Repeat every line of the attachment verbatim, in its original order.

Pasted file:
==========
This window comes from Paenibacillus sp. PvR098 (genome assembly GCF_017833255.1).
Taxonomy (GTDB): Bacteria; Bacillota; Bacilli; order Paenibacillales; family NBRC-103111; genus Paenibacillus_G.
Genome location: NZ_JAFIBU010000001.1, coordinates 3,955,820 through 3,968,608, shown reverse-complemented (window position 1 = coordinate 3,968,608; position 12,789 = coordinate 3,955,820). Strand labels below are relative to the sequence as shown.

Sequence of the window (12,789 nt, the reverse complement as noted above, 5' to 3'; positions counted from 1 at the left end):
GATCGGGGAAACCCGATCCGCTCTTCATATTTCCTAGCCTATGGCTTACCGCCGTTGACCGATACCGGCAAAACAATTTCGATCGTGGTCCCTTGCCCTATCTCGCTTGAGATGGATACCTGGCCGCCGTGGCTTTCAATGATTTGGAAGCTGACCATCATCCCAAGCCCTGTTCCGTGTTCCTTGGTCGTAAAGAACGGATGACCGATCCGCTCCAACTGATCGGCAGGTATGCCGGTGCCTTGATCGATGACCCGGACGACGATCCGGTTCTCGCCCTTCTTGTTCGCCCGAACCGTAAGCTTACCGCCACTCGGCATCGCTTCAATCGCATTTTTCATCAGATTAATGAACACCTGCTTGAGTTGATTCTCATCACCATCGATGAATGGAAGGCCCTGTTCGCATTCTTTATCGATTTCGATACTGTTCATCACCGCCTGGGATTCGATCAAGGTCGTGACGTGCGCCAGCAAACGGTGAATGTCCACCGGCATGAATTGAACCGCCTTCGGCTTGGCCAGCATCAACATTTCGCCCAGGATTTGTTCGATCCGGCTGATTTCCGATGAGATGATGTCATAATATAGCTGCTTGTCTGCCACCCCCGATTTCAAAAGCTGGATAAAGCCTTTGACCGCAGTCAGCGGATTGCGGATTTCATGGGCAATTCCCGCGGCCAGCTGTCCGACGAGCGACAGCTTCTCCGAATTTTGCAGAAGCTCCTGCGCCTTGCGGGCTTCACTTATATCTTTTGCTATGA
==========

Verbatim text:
This window comes from Paenibacillus sp. PvR098 (genome assembly GCF_017833255.1).
Taxonomy (GTDB): Bacteria; Bacillota; Bacilli; order Paenibacillales; family NBRC-103111; genus Paenibacillus_G.
Genome location: NZ_JAFIBU010000001.1, coordinates 3,955,820 through 3,968,608, shown reverse-complemented (window position 1 = coordinate 3,968,608; position 12,789 = coordinate 3,955,820). Strand labels below are relative to the sequence as shown.

Sequence of the window (12,789 nt, the reverse complement as noted above, 5' to 3'; positions counted from 1 at the left end):
GATCGGGGAAACCCGATCCGCTCTTCATATTTCCTAGCCTATGGCTTACCGCCGTTGACCGATACCGGCAAAACAATTTCGATCGTGGTCCCTTGCCCTATCTCGCTTGAGATGGATACCTGGCCGCCGTGGCTTTCAATGATTTGGAAGCTGACCATCATCCCAAGCCCTGTTCCGTGTTCCTTGGTCGTAAAGAACGGATGACCGATCCGCTCCAACTGATCGGCAGGTATGCCGGTGCCTTGATCGATGACCCGGACGACGATCCGGTTCTCGCCCTTCTTGTTCGCCCGAACCGTAAGCTTACCGCCACTCGGCATCGCTTCAATCGCATTTTTCATCAGATTAATGAACACCTGCTTGAGTTGATTCTCATCACCATCGATGAATGGAAGGCCCTGTTCGCATTCTTTATCGATTTCGATACTGTTCATCACCGCCTGGGATTCGATCAAGGTCGTGACGTGCGCCAGCAAACGGTGAATGTCCACCGGCATGAATTGAACCGCCTTCGGCTTGGCCAGCATCAACATTTCGCCCAGGATTTGTTCGATCCGGCTGATTTCCGATGAGATGATGTCATAATATAGCTGCTTGTCTGCCACCCCCGATTTCAAAAGCTGGATAAAGCCTTTGACCGCAGTCAGCGGATTGCGGATTTCATGGGCAATTCCCGCGGCCAGCTGTCCGACGAGCGACAGCTTCTCCGAATTTTGCAGAAGCTCCTGCGCCTTGCGGGCTTCACTTATATCTTTTGCTATGA